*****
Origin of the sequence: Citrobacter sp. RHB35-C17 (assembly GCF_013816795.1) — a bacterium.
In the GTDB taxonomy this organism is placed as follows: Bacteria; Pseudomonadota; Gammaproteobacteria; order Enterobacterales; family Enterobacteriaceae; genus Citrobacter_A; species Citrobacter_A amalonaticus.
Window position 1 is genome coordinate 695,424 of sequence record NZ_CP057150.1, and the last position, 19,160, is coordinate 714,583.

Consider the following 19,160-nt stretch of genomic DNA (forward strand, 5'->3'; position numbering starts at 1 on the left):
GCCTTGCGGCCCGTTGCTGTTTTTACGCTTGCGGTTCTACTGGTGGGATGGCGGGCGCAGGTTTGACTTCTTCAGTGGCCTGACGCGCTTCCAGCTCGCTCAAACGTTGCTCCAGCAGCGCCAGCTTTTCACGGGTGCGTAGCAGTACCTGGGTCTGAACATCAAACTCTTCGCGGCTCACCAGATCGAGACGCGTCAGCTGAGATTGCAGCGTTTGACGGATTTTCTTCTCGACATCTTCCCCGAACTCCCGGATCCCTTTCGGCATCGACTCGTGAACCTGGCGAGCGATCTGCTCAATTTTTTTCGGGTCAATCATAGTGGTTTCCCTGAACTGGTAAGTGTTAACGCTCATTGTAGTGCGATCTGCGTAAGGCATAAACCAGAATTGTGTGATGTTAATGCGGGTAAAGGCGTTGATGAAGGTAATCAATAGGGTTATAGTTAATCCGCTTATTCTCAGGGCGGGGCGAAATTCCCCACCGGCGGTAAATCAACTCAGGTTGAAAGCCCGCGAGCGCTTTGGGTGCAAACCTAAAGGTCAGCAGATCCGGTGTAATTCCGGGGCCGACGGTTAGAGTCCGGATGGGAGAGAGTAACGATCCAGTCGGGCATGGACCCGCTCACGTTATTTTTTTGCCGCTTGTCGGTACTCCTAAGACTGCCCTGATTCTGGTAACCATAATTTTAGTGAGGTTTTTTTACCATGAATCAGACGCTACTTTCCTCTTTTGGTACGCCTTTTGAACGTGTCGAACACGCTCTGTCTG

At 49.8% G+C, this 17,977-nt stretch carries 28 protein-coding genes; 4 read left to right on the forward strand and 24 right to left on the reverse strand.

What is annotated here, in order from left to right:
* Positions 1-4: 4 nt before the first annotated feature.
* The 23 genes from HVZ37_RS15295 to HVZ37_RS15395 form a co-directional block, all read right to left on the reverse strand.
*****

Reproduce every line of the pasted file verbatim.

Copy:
Origin of the sequence: Citrobacter sp. RHB35-C17 (assembly GCF_013816795.1) — a bacterium.
In the GTDB taxonomy this organism is placed as follows: Bacteria; Pseudomonadota; Gammaproteobacteria; order Enterobacterales; family Enterobacteriaceae; genus Citrobacter_A; species Citrobacter_A amalonaticus.
Window position 1 is genome coordinate 695,424 of sequence record NZ_CP057150.1, and the last position, 19,160, is coordinate 714,583.

Consider the following 19,160-nt stretch of genomic DNA (forward strand, 5'->3'; position numbering starts at 1 on the left):
GCCTTGCGGCCCGTTGCTGTTTTTACGCTTGCGGTTCTACTGGTGGGATGGCGGGCGCAGGTTTGACTTCTTCAGTGGCCTGACGCGCTTCCAGCTCGCTCAAACGTTGCTCCAGCAGCGCCAGCTTTTCACGGGTGCGTAGCAGTACCTGGGTCTGAACATCAAACTCTTCGCGGCTCACCAGATCGAGACGCGTCAGCTGAGATTGCAGCGTTTGACGGATTTTCTTCTCGACATCTTCCCCGAACTCCCGGATCCCTTTCGGCATCGACTCGTGAACCTGGCGAGCGATCTGCTCAATTTTTTTCGGGTCAATCATAGTGGTTTCCCTGAACTGGTAAGTGTTAACGCTCATTGTAGTGCGATCTGCGTAAGGCATAAACCAGAATTGTGTGATGTTAATGCGGGTAAAGGCGTTGATGAAGGTAATCAATAGGGTTATAGTTAATCCGCTTATTCTCAGGGCGGGGCGAAATTCCCCACCGGCGGTAAATCAACTCAGGTTGAAAGCCCGCGAGCGCTTTGGGTGCAAACCTAAAGGTCAGCAGATCCGGTGTAATTCCGGGGCCGACGGTTAGAGTCCGGATGGGAGAGAGTAACGATCCAGTCGGGCATGGACCCGCTCACGTTATTTTTTTGCCGCTTGTCGGTACTCCTAAGACTGCCCTGATTCTGGTAACCATAATTTTAGTGAGGTTTTTTTACCATGAATCAGACGCTACTTTCCTCTTTTGGTACGCCTTTTGAACGTGTCGAACACGCTCTGTCTG

At 49.8% G+C, this 17,977-nt stretch carries 28 protein-coding genes; 4 read left to right on the forward strand and 24 right to left on the reverse strand.

What is annotated here, in order from left to right:
* Positions 1-4: 4 nt before the first annotated feature.
* The 23 genes from HVZ37_RS15295 to HVZ37_RS15395 form a co-directional block, all read right to left on the reverse strand.